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Jane L. called my brother stupid. I remember that’s how it all began.
Simon is the kid on the block that everyone pities and points at. He has no friends except for me, and that’s because I let him play with my gameboy. Even so, sometimes I wish he isn’t there, and maybe that’s why I hate Jane L. for what she says.
Every day, Simon sits on the curb by our mailbox and waits. He waits, humming to a tune in his head that only he can hear. He kicks his legs with a thump on the pavement, his body swaying and twitching to an imaginary breeze. After lunch mama gives him a sucker, so usually he sits, sucking his sucker. I come out to bring him in at three, and his breath smells like grape, and he’s wearing purple lipstick. Jane L. and Morris Bay laugh, but Simon doesn’t really know. Not really.
Your brother is a retard, Jane L. snickers. I call her one, too.
Simon stands holding my hand, staring at the clouds. I glare at Jane L., and he pushes up his greasy glasses. I taste bile in my throat, but thankfully he only tastes grape.
I wonder if it’s contagious, says Jane L., then you’d be stupid too. You should confine him in a cage.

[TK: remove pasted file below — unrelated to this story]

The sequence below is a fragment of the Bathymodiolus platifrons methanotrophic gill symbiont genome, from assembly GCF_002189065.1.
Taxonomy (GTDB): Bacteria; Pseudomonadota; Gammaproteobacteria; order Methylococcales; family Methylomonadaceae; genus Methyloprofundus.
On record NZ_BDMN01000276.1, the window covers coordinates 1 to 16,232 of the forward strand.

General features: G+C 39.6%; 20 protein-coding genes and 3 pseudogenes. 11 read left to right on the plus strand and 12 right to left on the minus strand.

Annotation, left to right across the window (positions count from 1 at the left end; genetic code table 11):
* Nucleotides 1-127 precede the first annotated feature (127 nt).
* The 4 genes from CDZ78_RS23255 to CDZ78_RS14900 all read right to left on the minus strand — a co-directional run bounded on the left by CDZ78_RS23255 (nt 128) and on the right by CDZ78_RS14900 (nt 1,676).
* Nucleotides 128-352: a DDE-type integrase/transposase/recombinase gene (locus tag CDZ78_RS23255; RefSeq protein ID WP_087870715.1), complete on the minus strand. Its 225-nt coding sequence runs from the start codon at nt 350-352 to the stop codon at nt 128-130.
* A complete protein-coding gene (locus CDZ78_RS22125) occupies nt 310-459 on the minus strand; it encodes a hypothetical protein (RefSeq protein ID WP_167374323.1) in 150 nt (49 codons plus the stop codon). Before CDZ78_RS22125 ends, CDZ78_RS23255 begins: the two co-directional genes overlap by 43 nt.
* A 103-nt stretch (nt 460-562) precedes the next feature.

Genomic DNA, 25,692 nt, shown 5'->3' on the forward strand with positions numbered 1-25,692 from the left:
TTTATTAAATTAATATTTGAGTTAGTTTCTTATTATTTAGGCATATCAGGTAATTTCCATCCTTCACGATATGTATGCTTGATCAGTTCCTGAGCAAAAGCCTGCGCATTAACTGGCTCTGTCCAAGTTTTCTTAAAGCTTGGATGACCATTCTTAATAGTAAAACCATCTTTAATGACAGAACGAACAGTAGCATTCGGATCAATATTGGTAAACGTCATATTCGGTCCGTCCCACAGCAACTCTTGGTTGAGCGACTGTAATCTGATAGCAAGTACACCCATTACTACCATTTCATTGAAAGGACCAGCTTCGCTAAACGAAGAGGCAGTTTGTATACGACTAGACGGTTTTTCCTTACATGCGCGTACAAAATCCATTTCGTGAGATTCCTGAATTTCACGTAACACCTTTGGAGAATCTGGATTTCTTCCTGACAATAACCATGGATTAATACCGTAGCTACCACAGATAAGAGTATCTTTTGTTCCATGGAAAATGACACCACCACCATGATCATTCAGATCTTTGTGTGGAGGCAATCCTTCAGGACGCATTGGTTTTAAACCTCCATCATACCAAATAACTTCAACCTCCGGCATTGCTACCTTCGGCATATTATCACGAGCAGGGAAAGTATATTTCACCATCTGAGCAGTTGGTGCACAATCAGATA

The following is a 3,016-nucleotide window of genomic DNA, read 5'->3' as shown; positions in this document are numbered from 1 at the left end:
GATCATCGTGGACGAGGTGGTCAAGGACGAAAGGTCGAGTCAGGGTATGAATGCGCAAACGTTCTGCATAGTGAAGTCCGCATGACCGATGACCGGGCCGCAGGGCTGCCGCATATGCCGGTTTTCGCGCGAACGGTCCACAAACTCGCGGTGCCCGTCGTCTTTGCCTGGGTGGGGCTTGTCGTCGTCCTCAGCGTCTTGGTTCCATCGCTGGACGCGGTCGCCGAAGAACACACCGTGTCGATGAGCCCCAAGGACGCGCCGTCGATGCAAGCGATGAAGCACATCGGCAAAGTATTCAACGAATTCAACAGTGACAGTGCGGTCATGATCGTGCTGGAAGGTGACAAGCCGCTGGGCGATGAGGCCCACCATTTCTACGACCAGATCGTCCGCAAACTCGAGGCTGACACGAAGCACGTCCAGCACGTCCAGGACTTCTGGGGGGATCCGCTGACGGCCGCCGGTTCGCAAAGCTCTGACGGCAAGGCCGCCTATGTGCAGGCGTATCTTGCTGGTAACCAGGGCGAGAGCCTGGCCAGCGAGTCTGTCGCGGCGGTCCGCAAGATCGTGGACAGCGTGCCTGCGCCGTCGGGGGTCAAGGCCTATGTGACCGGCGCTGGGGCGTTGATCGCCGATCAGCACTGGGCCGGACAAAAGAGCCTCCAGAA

Jane L. and Morris Bay flaunt their fancy shiny bikes by their sides. I clutch my three year old gameboy in my hand, Simon’s hand in my other. I squeeze his hand, trying not to let that single drop slip down my cheek.
He’s my brother and I love him. I love-
Simon tugs my hand, gazing at the sky. Fly, fly, he says. Fly.
My dog is smarterer than he is, Jane L. says, ‘idiot’ in her eyes.
Anger. Simon’s hand slips through my fingers, gamebody dropping to the ground.
Smack as my fist connects with Jane L.’s nose. Ow.
What did you do that for? She whines.
I back away with Simon. They will leave us alone from now on.
Fly, he says, staring at the sky. M and Simon fly, he whispers. I squeeze his hand. Simon and M will fly. Someday.
Every day, Simon sits on the curb by the mailbox and waits. He wrote a letter to God, asking, ‘wy?’
He’s not stupid. He’s waiting for an answer.
And I’ll wait with him.